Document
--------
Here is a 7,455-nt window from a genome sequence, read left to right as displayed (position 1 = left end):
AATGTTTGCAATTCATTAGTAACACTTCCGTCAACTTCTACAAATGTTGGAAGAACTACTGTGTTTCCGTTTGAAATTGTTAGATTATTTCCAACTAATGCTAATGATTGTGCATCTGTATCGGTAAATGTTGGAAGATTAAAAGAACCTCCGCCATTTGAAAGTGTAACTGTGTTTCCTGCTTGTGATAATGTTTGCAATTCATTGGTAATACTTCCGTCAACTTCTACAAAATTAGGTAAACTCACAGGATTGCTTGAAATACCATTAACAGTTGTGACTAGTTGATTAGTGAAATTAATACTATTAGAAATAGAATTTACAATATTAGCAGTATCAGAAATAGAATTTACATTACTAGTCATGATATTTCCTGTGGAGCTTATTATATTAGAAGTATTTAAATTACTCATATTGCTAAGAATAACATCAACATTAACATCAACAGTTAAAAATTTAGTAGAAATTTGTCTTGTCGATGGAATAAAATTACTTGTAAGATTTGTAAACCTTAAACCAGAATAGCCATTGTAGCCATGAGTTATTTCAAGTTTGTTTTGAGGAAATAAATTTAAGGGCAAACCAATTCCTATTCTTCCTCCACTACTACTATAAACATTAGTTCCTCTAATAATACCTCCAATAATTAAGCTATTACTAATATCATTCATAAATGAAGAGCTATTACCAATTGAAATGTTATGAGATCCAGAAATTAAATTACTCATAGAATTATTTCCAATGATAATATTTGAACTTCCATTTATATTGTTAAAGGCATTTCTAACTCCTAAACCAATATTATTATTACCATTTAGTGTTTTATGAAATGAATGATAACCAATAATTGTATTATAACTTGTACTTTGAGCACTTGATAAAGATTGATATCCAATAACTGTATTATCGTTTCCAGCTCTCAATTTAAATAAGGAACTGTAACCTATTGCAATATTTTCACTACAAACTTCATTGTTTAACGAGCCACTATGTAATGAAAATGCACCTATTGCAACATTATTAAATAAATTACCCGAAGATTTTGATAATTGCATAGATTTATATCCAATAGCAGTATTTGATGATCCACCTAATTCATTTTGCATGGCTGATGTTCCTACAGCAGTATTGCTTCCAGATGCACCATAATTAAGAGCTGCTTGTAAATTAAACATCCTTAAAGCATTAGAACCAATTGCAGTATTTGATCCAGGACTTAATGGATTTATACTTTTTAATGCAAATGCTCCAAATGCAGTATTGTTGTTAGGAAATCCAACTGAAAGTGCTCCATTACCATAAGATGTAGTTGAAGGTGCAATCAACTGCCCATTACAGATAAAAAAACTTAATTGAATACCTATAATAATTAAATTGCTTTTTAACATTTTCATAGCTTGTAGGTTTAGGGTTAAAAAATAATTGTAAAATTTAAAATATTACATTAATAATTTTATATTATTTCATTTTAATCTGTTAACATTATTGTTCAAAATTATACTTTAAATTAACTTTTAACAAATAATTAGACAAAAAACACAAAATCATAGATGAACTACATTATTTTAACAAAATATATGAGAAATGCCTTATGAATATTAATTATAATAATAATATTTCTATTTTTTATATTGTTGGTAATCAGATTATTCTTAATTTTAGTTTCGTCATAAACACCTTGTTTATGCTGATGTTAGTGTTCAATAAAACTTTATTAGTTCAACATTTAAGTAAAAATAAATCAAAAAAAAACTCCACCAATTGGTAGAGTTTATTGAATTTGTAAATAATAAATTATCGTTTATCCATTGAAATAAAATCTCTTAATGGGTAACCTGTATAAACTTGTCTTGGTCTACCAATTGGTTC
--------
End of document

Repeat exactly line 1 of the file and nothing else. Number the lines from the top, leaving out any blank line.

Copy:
Here is a 7,455-nt window from a genome sequence, read left to right as displayed (position 1 = left end):